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Airlines Are Trying  
User currently offlineC5LOAD From United States of America, joined Sep 2008, 917 posts, RR: 0
Posted (5 years 7 months 2 days 16 hours ago) and read 1984 times:

I'm sure that there are others that will agree with me (hopefully!), but in the post 9/11 word of air travel, I believe that the legacy airlines are trying to meet customer expectations, despite all of the negative factors that are against them, including sky high fuel prices, time constraints and having an airplane full of pax. My father has been a pilot for NW (DC-9) and he has endured numerous pay cuts and in my opinion air crews are not getting paid nearly what they were or what they used to for the troubles they put up with on a daily basis. Whenever I fly I always fly legacy and at the end of every flight I make sure I thank the crew for doing what they do, because for what they get, they don't have to put up with the crap they put up with. IMHO, I think a little more attention should be paid on apprectiating that that the crew gets you there safely, and not on the fact that they don't treat you like a king.


"But this airplane has 4 engines, it's an entirely different kind of flying! Altogether"
11 replies: All unread, jump to last
 
User currently offlineMileHighFlyer From Canada, joined Feb 2008, 55 posts, RR: 0
Reply 1, posted (5 years 7 months 2 days 15 hours ago) and read 1814 times:

Hi C5LOAD,
I completely agree with you. My Dad is a pilot with Air Canada and he has had to put up with lots of crap to get to where he is now. I always make sure I thank the FA's when I exit the plane. It's common courtesy.


User currently offlineBond007 From United States of America, joined Mar 2005, 5341 posts, RR: 8
Reply 2, posted (5 years 7 months 2 days 14 hours ago) and read 1770 times:



Quoting C5LOAD (Thread starter):
I believe that the legacy airlines are trying to meet customer expectations,

Then we'll have to disagree. The legacy airlines mostly have appalling customer service, ridiculous pricing programs, and overall a far poorer product as each year passes.

BTW, 9/11 has little to do with anything that is happening now in the airline industry. It affected airlines immediately after 9/11 for a short-time only. Many airlines were in trouble way before 9/11 happened.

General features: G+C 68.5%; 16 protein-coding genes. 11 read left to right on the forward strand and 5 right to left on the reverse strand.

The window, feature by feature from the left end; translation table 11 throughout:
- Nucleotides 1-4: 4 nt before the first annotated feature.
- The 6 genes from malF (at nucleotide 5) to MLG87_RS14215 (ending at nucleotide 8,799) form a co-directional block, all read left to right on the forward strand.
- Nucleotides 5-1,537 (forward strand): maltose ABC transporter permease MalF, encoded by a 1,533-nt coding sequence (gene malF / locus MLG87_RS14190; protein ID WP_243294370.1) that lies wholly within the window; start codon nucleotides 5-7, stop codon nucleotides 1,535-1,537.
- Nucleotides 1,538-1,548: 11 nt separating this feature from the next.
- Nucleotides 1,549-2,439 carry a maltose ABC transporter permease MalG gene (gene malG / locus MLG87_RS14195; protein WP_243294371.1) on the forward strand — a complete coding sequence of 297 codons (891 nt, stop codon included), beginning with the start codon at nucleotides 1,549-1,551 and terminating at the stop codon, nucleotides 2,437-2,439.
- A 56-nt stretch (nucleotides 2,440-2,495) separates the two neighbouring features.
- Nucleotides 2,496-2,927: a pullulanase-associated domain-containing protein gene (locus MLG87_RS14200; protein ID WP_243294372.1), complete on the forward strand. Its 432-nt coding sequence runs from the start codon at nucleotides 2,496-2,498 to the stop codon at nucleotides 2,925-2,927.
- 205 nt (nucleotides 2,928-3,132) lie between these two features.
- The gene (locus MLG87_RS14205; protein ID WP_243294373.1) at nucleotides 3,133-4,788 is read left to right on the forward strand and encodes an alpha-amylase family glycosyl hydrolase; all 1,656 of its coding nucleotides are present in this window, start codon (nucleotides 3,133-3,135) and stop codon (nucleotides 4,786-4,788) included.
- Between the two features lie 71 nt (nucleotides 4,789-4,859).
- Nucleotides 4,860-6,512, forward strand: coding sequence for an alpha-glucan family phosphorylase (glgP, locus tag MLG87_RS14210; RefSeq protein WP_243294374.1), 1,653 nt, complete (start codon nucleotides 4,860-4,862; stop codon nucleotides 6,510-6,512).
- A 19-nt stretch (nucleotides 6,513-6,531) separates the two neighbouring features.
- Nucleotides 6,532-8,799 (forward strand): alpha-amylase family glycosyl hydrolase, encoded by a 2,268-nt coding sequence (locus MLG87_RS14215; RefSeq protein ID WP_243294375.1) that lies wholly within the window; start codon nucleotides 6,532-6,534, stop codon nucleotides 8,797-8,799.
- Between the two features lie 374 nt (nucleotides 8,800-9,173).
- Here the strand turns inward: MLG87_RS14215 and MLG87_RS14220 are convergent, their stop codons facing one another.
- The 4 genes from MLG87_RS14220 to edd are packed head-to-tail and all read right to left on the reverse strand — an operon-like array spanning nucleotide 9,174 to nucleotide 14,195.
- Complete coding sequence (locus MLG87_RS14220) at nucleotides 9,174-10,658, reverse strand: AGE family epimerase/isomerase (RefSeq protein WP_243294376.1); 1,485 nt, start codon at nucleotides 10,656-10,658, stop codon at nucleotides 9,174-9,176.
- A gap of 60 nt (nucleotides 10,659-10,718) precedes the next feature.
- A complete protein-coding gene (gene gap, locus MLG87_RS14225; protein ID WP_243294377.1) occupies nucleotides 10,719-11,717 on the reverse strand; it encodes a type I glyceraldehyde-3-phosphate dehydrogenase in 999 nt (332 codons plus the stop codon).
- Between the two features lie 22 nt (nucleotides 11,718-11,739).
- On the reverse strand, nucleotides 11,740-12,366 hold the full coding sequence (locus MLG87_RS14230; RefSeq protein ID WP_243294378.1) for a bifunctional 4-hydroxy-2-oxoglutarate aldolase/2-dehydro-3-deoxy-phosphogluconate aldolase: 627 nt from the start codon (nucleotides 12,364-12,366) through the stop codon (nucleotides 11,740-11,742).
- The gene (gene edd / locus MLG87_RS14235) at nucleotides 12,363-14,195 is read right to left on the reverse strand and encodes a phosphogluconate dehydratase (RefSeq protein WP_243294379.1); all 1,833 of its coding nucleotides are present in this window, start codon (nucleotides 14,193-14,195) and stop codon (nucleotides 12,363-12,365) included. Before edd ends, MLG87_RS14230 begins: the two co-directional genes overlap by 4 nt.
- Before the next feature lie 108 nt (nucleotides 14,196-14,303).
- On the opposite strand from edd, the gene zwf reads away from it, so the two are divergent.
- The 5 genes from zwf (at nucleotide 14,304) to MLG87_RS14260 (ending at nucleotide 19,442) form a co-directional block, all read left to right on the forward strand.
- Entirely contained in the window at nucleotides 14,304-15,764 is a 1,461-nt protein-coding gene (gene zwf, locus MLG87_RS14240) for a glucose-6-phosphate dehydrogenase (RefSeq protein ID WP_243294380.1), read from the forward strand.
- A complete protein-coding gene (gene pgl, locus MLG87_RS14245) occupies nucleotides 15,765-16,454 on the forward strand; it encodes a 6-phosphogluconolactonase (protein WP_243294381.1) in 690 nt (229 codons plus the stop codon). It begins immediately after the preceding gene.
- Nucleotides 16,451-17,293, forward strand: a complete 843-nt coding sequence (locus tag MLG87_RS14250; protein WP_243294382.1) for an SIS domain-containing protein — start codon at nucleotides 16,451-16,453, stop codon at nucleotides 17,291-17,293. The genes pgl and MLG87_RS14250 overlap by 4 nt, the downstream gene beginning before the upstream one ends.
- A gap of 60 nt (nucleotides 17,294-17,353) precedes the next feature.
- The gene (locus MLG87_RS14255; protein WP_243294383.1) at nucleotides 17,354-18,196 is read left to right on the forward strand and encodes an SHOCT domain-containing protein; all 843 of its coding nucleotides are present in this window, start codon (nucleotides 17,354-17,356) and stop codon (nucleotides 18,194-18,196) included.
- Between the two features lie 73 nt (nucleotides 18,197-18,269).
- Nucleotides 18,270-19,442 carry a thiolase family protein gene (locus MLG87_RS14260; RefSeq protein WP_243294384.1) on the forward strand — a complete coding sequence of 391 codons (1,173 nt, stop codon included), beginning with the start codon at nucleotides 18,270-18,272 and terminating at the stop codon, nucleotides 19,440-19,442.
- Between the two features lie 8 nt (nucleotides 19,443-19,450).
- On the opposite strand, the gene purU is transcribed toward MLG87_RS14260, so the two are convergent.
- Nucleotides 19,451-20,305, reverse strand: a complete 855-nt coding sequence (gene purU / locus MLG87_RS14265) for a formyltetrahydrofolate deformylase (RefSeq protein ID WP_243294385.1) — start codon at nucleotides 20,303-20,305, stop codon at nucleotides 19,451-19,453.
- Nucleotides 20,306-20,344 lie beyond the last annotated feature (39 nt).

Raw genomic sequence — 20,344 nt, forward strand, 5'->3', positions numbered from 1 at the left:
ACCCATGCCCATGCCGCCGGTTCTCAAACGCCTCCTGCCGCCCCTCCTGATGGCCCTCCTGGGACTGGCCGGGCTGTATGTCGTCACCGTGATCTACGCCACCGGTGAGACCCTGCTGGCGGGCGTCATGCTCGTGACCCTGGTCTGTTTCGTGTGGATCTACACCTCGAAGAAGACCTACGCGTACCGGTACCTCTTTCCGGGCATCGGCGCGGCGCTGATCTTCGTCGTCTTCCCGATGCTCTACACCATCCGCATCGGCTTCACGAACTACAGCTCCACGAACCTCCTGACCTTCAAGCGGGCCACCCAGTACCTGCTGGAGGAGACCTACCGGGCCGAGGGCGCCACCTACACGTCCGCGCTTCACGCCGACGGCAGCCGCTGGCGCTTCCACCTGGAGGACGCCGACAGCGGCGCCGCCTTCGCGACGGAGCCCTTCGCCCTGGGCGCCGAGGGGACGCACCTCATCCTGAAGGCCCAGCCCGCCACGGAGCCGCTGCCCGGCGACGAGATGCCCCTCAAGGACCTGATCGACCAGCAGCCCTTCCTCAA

Quoting C5LOAD (Thread starter):
despite all of the negative factors that are against them, including .... having an airplane full of pax

Ummm .... this is a negative??

Quoting C5LOAD (Thread starter):
and not on the fact that they don't treat you like a king.

I don't think many pax want to be treated 'like a king'. They want to be treated like a valued customer .. which is exactly what they are.

Quoting C5LOAD (Thread starter):
I make sure I thank the crew for doing what they do,

Me too. It has nothing to do with your other statements regarding meeting expectations.

Quoting C5LOAD (Thread starter):
because for what they get, they don't have to put up with the crap they put up with.

They absolutely do have to put up with it.... it's part of their job. The problem is that many F/As, Gate Agents, etc., seem to forget that they are in the customer service business. If you can't handle irate, complaining pax ... much due to the airline's own problems ... then get a 9-5 office job where you don't deal with customers.

Jimbo



I'd rather be on the ground wishing I was in the air, than in the air wishing I was on the ground!
User currently offlinePanAm747 From United States of America, joined Feb 2004, 4242 posts, RR: 9
Reply 3, posted (5 years 7 months 2 days 14 hours ago) and read 1755 times:

No one goes into the airline industry unless they love the concept AND they have clear expectations of what the job provides and what it does not.

Unfortunately, I think most legacy carriers' upper level management is too far removed from the day-to-day running of the airline. I say this because too many airlines are desperate for short term rewards for investors that come at the expense of the long-term viability of the airline. In the mad dash to make the airline look profitable, poor decisions are made and everything and everyone suffers in the long term.

Some airlines, such as Continental and Delta, have leaders that have turned their airlines around and are working to improve their long-term strategies to ensure that their companies are successful. Other airlines are managed by ivory-towered far-removed 401k-and-golden-parachute seeking managers that have no ideas on how to assist the struggling airline.

Many years ago, I worked for the largest Kingergarten-eighth grade school district in the state of California. It was the poorest district in the city, and it had more bloated administration than the Soviet Union had at its peak. It was nothing but a revolving door of administrators looking to pad their resume with the name of the district and then move on.

Administrators would come in, impose ideas that had no basis in reality, watch them fail miserably, blame the teachers, and then move on to a more prestigious district. Morale was pathetic. Teachers - the front line employees - were scapegoated at every opportunity. Anytime they made any attempt to bring change to the structure of the district, they were branded as "lazy, disloyal, and harmful to students". Underpaid in comparison to surrounding districts, the turnover rate was over 50% at most schools every year! The flight to neighboring districts was tremendous, and in the end, the district that needed the most experienced teachers had the least.